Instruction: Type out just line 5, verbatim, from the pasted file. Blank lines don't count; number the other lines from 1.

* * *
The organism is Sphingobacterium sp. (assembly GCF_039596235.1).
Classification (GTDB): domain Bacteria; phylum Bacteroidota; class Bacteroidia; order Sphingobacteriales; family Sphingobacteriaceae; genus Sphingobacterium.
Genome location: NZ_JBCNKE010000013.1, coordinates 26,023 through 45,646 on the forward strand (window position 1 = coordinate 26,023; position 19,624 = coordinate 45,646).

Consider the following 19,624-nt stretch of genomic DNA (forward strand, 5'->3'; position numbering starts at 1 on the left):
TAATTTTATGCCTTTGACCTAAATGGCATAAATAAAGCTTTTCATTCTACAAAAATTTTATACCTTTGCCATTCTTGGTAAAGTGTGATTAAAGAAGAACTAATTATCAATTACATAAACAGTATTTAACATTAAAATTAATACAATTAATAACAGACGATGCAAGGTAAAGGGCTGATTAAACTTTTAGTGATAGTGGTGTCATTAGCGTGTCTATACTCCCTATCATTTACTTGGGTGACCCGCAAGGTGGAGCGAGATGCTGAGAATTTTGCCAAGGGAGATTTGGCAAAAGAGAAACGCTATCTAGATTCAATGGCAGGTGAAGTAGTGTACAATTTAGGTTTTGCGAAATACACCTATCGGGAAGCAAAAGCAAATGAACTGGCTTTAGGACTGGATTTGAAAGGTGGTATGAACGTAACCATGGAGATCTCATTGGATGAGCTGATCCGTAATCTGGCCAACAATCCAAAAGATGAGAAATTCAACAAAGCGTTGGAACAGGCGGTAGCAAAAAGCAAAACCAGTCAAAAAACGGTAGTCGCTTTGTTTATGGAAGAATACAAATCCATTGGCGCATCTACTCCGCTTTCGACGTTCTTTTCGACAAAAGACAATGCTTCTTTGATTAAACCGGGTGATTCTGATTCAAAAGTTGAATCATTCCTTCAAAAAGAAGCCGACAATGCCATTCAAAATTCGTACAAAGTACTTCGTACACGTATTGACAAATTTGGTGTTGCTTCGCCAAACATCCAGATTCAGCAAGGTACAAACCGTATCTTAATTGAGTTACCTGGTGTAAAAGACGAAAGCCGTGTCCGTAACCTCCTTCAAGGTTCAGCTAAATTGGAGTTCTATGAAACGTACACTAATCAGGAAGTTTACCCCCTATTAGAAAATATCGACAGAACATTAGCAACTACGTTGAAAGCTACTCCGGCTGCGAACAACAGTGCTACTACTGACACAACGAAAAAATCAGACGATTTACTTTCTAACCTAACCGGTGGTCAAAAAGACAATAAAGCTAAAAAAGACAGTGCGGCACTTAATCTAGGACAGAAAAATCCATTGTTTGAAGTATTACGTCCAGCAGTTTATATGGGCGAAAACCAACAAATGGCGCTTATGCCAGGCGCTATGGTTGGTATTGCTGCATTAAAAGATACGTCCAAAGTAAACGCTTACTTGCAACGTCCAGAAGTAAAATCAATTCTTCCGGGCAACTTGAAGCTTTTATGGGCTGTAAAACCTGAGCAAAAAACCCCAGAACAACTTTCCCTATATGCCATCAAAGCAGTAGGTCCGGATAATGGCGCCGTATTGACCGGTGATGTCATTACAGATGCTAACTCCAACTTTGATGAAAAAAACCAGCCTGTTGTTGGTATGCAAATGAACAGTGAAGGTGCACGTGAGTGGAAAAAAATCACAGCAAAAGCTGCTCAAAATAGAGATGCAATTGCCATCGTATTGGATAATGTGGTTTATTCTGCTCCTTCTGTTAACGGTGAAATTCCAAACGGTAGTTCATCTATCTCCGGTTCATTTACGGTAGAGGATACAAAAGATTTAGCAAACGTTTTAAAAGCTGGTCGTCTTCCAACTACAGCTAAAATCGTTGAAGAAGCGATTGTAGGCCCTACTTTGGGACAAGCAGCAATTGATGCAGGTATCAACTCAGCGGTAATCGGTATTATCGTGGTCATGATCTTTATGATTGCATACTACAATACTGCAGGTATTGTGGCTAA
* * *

TAATTTTATGCCTTTGACCTAAATGGCATAAATAAAGCTTTTCATTCTACAAAAATTTTATACCTTTGCCATTCTTGGTAAAGTGTGATTAAAGAAGAACTAATTATCAATTACATAAACAGTATTTAACATTAAAATTAATACAATTAATAACAGACGATGCAAGGTAAAGGGCTGATTAAACTTTTAGTGATAGTGGTGTCATTAGCGTGTCTATACTCCCTATCATTTACTTGGGTGACCCGCAAGGTGGAGCGAGATGCTGAGAATTTTGCCAAGGGAGATTTGGCAAAAGAGAAACGCTATCTAGATTCAATGGCAGGTGAAGTAGTGTACAATTTAGGTTTTGCGAAATACACCTATCGGGAAGCAAAAGCAAATGAACTGGCTTTAGGACTGGATTTGAAAGGTGGTATGAACGTAACCATGGAGATCTCATTGGATGAGCTGATCCGTAATCTGGCCAACAATCCAAAAGATGAGAAATTCAACAAAGCGTTGGAACAGGCGGTAGCAAAAAGCAAAACCAGTCAAAAAACGGTAGTCGCTTTGTTTATGGAAGAATACAAATCCATTGGCGCATCTACTCCGCTTTCGACGTTCTTTTCGACAAAAGACAATGCTTCTTTGATTAAACCGGGTGATTCTGATTCAAAAGTTGAATCATTCCTTCAAAAAGAAGCCGACAATGCCATTCAAAATTCGTACAAAGTACTTCGTACACGTATTGACAAATTTGGTGTTGCTTCGCCAAACATCCAGATTCAGCAAGGTACAAACCGTATCTTAATTGAGTTACCTGGTGTAAAAGACGAAAGCCGTGTCCGTAACCTCCTTCAAGGTTCAGCTAAATTGGAGTTCTATGAAACGTACACTAATCAGGAAGTTTACCCCCTATTAGAAAATATCGACAGAACATTAGCAACTACGTTGAAAGCTACTCCGGCTGCGAACAACAGTGCTACTACTGACACAACGAAAAAATCAGACGATTTACTTTCTAACCTAACCGGTGGTCAAAAAGACAATAAAGCTAAAAAAGACAGTGCGGCACTTAATCTAGGACAGAAAAATCCATTGTTTGAAGTATTACGTCCAGCAGTTTATATGGGCGAAAACCAACAAATGGCGCTTATGCCAGGCGCTATGGTTGGTATTGCTGCATTAAAAGATACGTCCAAAGTAAACGCTTACTTGCAACGTCCAGAAGTAAAATCAATTCTTCCGGGCAACTTGAAGCTTTTATGGGCTGTAAAACCTGAGCAAAAAACCCCAGAACAACTTTCCCTATATGCCATCAAAGCAGTAGGTCCGGATAATGGCGCCGTATTGACCGGTGATGTCATTACAGATGCTAACTCCAACTTTGATGAAAAAAACCAGCCTGTTGTTGGTATGCAAATGAACAGTGAAGGTGCACGTGAGTGGAAAAAAATCACAGCAAAAGCTGCTCAAAATAGAGATGCAATTGCCATCGTATTGGATAATGTGGTTTATTCTGCTCCTTCTGTTAACGGTGAAATTCCAAACGGTAGTTCATCTATCTCCGGTTCATTTACGGTAGAGGATACAAAAGATTTAGCAAACGTTTTAAAAGCTGGTCGTCTTCCAACTACAGCTAAAATCGTTGAAGAAGCGATTGTAGGCCCTACTTTGGGACAAGCAGCAATTGATGCAGGTATCAACTCAGCGGTAATCGGTATTATCGTGGTCATGATCTTTATGATTGCATACTACAATACTGCAGGTATTGTGGCTAA